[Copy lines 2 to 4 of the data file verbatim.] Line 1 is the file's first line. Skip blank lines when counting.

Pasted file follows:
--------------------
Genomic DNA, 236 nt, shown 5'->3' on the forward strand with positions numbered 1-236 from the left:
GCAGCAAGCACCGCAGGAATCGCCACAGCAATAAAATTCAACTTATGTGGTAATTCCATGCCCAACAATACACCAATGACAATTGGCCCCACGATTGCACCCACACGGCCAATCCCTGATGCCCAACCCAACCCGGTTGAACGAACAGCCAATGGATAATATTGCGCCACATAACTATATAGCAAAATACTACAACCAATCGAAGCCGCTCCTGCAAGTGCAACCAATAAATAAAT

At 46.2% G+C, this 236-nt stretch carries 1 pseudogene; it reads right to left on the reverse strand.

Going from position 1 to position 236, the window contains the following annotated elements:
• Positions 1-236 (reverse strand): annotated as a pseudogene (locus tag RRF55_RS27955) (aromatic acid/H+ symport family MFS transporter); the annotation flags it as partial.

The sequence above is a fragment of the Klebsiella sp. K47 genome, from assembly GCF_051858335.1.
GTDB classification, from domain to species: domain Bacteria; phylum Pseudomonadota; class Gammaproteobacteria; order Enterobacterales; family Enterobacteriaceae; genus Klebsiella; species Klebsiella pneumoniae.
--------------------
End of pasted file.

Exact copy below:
GCAGCAAGCACCGCAGGAATCGCCACAGCAATAAAATTCAACTTATGTGGTAATTCCATGCCCAACAATACACCAATGACAATTGGCCCCACGATTGCACCCACACGGCCAATCCCTGATGCCCAACCCAACCCGGTTGAACGAACAGCCAATGGATAATATTGCGCCACATAACTATATAGCAAAATACTACAACCAATCGAAGCCGCTCCTGCAAGTGCAACCAATAAATAAAT

At 46.2% G+C, this 236-nt stretch carries 1 pseudogene; it reads right to left on the reverse strand.

Going from position 1 to position 236, the window contains the following annotated elements: